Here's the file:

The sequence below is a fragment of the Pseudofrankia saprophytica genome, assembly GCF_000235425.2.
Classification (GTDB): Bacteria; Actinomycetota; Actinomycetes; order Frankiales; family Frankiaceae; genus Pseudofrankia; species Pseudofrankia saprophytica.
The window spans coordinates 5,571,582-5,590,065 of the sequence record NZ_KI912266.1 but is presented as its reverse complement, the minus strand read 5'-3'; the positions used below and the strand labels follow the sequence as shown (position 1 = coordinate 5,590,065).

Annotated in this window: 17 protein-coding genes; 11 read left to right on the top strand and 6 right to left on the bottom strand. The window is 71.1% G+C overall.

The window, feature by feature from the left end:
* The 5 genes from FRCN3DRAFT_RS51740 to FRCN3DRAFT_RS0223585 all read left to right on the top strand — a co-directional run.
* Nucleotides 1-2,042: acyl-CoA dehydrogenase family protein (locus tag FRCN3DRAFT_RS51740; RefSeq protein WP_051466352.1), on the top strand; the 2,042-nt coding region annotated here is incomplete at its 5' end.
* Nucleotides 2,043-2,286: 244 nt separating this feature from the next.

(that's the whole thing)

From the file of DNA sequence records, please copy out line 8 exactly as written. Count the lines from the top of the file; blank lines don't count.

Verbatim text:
* Nucleotides 2,043-2,286: 244 nt separating this feature from the next.